Ancient Saharan seaway shows how Earth's climate and creatures can undergo extreme change
A new paper to be published in the Bulletin of the American Museum of Natural History integrates 20 years of research by a diverse scientific team and describes the ancient Trans-Saharan Seaway of Africa that existed 50 to 100 million years ago in the region of the current Sahara Desert. Led by Maureen O'Leary, Professor of Anatomical Sciences at the Renaissance School of Medicine at Stony Brook University, the paper is a comprehensive synthesis and contains the first reconstructions of extinct aquatic species in their habitats along the seaway and places in context massive climate and sea level changes that can occur on Earth.
The region now holding the Sahara Desert was once under water, in striking contrast to the present-day arid environment. This dramatic difference in climate over time is recorded in the rock and fossil record of West Africa during a time range that extends through the Cretaceous-Paleogene (KPg) boundary. West Africa was bisected by a shallow saltwater body that poured onto continental crust during a time of high global sea level. The Bulletin paper involves an assessment and continued analysis of three expeditions led by Professor O'Leary (1999, 2003, and 2008) within rock exposures in the Sahara Desert in Mali, and subsequently the laboratory work of the fossil finds in the region.
"Fossils found on the expeditions indicate that the sea supported some of the largest sea snakes and catfish that ever lived, extinct fishes that were giants compared to their modern day relatives, mollusk-crushing fishes, tropical invertebrates, long-snouted crocodilians, early mammals and mangrove forests," explained Professor O'Leary, who is also a Research Associate in the Division of Paleontology, American Museum of Natural History. "Because the seaway changed in size and geography frequently, we propose that it may have resulted in 'islands of water' that stimulated species gigantism."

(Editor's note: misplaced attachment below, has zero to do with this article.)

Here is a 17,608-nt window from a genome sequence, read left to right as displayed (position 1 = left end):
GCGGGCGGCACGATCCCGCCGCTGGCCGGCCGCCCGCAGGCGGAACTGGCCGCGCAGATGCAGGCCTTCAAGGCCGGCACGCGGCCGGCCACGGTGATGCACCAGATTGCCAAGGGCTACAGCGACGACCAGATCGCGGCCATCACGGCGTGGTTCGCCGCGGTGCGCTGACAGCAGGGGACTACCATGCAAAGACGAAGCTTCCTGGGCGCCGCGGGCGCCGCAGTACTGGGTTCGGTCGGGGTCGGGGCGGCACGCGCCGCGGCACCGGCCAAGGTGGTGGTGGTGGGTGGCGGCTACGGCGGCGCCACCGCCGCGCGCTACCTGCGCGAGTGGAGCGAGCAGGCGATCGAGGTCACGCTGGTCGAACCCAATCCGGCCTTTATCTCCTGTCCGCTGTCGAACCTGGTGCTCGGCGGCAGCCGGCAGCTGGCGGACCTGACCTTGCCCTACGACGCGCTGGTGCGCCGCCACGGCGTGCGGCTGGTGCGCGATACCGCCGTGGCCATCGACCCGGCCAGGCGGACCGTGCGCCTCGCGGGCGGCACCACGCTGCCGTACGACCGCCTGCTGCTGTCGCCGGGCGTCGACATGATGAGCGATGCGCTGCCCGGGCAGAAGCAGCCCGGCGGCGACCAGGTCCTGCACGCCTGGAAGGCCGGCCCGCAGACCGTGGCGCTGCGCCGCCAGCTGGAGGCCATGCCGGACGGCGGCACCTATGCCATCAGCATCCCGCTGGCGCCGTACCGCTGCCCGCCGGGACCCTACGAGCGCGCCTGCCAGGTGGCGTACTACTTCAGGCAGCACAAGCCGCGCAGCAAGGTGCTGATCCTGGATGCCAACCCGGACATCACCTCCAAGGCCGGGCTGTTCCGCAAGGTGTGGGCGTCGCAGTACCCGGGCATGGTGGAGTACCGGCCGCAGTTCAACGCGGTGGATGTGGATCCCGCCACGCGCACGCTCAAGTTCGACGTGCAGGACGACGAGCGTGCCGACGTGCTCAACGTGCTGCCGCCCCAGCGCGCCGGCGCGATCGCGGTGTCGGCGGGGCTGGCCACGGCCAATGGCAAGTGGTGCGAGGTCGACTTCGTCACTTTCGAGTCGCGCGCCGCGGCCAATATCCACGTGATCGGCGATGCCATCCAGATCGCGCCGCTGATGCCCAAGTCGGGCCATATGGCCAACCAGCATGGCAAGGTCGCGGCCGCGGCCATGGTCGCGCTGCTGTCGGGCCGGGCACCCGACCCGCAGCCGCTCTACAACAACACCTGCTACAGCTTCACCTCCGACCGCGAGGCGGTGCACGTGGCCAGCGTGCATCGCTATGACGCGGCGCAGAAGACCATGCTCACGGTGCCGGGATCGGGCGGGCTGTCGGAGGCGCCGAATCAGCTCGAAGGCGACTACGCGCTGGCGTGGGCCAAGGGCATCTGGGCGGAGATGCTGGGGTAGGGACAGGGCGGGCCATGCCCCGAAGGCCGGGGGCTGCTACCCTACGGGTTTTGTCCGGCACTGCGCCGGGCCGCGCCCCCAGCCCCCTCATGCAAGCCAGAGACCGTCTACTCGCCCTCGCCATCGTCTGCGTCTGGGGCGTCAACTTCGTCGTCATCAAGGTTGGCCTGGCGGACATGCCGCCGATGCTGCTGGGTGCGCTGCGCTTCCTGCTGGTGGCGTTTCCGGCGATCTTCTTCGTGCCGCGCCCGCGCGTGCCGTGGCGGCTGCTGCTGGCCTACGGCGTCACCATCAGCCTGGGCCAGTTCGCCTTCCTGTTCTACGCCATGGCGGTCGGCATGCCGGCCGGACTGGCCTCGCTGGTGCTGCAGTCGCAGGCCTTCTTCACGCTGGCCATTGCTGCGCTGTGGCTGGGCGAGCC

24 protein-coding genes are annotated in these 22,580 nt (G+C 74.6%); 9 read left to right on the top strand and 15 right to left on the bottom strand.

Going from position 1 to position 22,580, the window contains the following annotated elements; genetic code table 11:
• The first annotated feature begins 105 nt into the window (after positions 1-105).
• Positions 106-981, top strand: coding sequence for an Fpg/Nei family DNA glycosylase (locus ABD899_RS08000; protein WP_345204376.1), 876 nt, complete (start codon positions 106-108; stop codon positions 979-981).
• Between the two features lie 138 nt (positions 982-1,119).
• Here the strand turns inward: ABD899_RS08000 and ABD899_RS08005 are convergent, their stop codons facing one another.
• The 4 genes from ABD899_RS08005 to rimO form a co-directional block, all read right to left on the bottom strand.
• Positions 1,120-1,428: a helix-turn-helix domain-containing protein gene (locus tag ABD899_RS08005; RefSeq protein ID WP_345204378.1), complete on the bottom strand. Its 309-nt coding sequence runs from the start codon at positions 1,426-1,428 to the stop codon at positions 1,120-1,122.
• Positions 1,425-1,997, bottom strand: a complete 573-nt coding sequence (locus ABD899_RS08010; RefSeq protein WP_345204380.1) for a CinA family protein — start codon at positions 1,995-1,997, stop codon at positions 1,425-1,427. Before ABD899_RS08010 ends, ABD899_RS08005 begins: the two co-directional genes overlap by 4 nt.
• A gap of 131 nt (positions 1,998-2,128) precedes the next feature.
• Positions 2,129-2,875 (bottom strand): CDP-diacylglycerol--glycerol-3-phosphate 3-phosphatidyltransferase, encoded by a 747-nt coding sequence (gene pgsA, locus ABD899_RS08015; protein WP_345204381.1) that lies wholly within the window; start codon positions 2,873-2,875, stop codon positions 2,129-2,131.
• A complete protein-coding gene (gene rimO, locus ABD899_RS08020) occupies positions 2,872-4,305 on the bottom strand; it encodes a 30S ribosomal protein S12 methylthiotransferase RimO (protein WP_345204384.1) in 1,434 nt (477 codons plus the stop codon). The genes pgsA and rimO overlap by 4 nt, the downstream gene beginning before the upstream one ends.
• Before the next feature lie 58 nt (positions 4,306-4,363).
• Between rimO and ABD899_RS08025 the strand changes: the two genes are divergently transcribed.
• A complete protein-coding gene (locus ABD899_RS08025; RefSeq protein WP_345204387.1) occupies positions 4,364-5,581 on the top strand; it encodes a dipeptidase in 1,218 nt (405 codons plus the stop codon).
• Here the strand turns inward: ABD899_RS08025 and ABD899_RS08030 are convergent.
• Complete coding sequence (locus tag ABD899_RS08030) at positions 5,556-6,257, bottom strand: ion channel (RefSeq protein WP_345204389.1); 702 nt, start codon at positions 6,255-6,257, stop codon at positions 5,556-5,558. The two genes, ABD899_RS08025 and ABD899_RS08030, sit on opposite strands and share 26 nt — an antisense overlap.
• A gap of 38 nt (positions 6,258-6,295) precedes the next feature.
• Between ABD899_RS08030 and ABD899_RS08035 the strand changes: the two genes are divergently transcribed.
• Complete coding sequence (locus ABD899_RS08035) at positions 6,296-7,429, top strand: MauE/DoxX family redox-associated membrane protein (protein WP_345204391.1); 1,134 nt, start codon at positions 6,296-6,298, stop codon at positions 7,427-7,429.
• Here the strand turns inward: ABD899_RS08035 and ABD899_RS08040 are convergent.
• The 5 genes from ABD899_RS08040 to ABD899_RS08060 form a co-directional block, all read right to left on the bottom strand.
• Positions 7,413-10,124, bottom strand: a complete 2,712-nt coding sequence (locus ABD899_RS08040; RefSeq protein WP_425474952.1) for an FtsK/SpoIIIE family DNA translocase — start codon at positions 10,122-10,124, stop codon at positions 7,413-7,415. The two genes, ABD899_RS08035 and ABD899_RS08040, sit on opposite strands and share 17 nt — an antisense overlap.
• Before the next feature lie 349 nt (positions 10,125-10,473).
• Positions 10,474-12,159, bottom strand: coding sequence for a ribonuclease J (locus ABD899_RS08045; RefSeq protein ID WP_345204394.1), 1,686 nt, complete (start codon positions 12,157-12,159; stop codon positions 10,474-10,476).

The paper contains the first reconstructions of ancient relatives of elephants and large apex predators such as sharks, crocodilians and sea snakes.
"With our analysis and new technologies, such as a computer-aided map of the seaway, our work is an important step toward increasing our understanding of the KPg boundary event, the time of non-avian dinosaur extinction," said Professor O'Leary.
She and colleagues point out that the paper places in context climate and sea level changes that can occur on Earth.
For example, scientists currently predict that global warming will result in the sea rising two meters by the end of the 21st century. The study in the Bulletin describes how, in the Late Cretaceous, the time under study, sea level rise far exceeded that which is predicted by human-induced climate change. In the Late Cretaceous sea level was 300m higher than present—40 percent of current land was under water, which is very different from today. This information underscores the dynamic nature of Earth.
Professor O'Leary explained that scientists do not have detailed stratigraphic terrestrial/near shore sections with fossils on every continent to examine exactly how the KPg boundary unfolded globally. There is only one good nearshore or terrestrial section with vertebrate fossils in the western United States. The expeditions in Mali, she added, created a new section, which is imperfect, missing some of the earliest Paleogene yet contributes to a better understanding of global events 50 to 100 million years ago.
The expeditions spanning 20 years involved Professor O'Leary and numerous colleagues internationally to excavate the fossils and conduct the research. The collaborative research team consists of paleontologists and geologists from the United States, Australia and Mali.
"Few paleontologists had worked the region, given its remoteness and scorching 125 degree F temperatures. The shifting sand dunes made it difficult to find rocky outcrops, and worse still, a flash rain storm flooded the roadways making navigation nearly impossible," said Leif Tapanila, Ph.D., Professor of Geosciences at Idaho State University and a co-author of the paper. "These expeditions could not have succeeded without the experience of local Malian drivers and guides, and I was amazed by the quality and diversity of marine fossils we found in the Sahara Desert."